Sales representatives, the individuals from pharmaceutical companies who visit doctors in their offices and clinics, are seen by about 65% of Canadian physicians [19]. An international study involving primary-care physicians in Canada, France, and the US examined the messages that sales representatives supplied to primary-care physicians about the effectiveness and safety of the medications they were promoting. The results suggested a serious lack of information sharing on the harmful effects of the promoted medicines. Sales representatives generally failed to provide “minimally adequate safety information” [20]. Information on health benefits was provided twice as often as information on harm, with not a single harmful effect mentioned in over half the promotions in the three sites in Canada and the US [20]. That same study had primary-care physicians report what sales representatives had told them about the opioid products they were promoting. Table 2 summarises the results from Canada, all of which emphasise the benefits of opioids and downplay the harms [21].

Table 2: Comments of sales representatives to Canadian primary care doctors about opioids

 Theme  Comment  Product
 Effectiveness  effective and safe  tramadol
 Safety  Tramacet is  well- tolerated and safe  tramadol
 Convenience  longer 24-hour effect  tramadol
   ease of dose  adjustments  morphine
 Substitution  of interest when  stopping NSAIDs in  patients with private  insurance who require  treatment for chronic  pain  tramadol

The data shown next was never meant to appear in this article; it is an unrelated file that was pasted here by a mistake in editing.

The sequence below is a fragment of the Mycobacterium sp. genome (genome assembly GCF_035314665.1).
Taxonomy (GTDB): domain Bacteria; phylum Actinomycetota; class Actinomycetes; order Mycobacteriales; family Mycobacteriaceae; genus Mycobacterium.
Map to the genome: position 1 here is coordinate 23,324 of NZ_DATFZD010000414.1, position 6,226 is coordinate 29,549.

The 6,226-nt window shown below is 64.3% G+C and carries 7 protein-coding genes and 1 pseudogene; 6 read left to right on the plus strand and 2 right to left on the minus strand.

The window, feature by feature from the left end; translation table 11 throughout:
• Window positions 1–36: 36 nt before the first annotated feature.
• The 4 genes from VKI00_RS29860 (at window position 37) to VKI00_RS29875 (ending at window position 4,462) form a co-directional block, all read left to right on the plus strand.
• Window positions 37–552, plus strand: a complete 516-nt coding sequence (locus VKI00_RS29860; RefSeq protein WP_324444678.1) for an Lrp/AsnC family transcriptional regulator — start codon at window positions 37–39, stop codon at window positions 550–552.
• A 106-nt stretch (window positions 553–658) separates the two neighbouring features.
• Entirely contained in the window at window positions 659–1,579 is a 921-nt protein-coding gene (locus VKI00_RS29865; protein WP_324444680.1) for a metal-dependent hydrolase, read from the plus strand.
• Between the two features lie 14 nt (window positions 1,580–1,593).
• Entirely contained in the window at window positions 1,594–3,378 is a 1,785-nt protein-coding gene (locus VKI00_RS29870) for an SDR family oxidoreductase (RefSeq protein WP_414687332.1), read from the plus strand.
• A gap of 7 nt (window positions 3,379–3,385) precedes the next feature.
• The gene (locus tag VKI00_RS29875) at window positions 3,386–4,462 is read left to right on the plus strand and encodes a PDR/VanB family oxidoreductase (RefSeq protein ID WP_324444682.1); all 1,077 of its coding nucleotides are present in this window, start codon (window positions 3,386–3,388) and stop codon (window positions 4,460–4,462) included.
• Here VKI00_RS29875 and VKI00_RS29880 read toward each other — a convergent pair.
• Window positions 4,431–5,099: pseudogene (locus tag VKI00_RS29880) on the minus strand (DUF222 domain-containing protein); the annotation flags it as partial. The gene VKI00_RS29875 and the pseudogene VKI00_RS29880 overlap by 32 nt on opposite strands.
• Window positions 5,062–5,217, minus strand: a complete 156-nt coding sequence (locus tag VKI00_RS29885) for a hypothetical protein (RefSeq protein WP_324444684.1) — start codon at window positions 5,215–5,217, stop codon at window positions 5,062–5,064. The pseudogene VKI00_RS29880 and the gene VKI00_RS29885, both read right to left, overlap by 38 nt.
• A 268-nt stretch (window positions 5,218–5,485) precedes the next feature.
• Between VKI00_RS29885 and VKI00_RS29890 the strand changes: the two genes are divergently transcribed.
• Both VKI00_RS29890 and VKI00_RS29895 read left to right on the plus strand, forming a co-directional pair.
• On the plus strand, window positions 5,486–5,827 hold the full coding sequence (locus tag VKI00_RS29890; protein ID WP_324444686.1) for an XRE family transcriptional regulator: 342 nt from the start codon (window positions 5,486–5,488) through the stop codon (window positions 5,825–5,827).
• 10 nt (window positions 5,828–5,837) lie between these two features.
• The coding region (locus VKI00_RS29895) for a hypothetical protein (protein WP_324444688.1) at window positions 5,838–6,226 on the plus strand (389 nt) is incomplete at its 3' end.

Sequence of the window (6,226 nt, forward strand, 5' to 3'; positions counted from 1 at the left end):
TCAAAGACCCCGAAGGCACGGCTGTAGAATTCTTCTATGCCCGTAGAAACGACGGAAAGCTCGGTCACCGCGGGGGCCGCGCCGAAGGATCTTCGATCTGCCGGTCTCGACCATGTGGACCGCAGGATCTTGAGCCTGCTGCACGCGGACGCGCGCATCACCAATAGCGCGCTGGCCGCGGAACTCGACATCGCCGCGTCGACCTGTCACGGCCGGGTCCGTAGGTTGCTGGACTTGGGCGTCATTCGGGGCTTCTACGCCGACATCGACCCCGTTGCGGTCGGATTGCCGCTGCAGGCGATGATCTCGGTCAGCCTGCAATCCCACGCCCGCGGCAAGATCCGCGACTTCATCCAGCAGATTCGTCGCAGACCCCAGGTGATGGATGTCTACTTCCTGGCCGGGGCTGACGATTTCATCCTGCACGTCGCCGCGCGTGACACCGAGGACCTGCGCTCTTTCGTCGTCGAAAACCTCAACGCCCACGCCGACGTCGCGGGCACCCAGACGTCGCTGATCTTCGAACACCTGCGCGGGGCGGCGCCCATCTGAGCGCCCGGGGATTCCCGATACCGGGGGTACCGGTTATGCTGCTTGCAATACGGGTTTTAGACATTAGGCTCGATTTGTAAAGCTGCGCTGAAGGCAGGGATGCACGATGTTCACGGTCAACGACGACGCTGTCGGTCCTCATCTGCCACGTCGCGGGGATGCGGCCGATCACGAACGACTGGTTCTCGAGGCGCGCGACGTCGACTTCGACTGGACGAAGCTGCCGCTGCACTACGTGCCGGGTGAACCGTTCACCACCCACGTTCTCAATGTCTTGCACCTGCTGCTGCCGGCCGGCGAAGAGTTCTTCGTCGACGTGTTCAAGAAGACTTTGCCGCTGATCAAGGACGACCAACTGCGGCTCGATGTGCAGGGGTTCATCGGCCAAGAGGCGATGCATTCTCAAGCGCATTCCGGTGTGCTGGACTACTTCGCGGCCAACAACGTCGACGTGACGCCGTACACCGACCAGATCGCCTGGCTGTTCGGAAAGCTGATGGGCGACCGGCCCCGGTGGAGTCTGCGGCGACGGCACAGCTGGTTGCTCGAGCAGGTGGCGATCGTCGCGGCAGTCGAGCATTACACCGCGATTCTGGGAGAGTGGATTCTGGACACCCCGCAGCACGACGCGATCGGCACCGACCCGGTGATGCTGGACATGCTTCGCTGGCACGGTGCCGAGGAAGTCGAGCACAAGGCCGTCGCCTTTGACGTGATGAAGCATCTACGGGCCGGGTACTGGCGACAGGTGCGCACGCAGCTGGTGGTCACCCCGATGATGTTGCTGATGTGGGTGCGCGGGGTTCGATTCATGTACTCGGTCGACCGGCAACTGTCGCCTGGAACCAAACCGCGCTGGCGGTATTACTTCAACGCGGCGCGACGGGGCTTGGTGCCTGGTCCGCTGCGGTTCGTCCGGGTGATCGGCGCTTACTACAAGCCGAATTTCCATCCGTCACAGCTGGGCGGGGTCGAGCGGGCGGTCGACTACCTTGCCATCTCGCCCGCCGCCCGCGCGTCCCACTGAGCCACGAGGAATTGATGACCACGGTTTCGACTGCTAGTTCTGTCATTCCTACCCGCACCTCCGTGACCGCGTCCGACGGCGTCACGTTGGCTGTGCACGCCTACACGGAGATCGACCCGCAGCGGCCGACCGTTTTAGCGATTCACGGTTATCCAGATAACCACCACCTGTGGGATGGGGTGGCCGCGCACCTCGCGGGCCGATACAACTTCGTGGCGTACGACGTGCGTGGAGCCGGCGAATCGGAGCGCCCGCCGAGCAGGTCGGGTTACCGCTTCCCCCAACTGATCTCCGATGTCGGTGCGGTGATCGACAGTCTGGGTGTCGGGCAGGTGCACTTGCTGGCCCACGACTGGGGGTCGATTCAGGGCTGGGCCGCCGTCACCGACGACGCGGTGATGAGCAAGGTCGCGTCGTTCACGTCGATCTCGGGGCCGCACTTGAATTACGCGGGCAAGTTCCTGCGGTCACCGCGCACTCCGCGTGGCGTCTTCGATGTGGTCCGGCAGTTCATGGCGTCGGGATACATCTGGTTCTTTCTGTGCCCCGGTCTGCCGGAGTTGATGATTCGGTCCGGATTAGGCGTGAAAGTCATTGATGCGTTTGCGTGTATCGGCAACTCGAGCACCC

Low addiction/abuse  good drug if you are  concerned about drug  abuse, it cannot get  abused  hydromorphone
 safer than codeine and  other opiates and  non- addictive  tramadol
 Superiority  better option than  Tylenol 3 [codeine +  acetaminophen]  tramadol
 Multiple indications  use in a new indication  tramadol +  acetaminophen
 Reminder  reminder of the  existence of the  product  hydromorphone
 Source: Reference 21

In 2014, there were discussions between McKinsey and Purdue Pharma on how McKinsey could “help Purdue determine whether there are opportunities to ‘better target and reach high-potential prescribers’ and increase the motivation of Purdue’s pharmaceutical sales representatives by analyzing ‘what opportunities exist to change incentive compensation to better align the sales force goals to company objectives’”[10]. There is no information available on what, if any, promotional activities came of these discussions.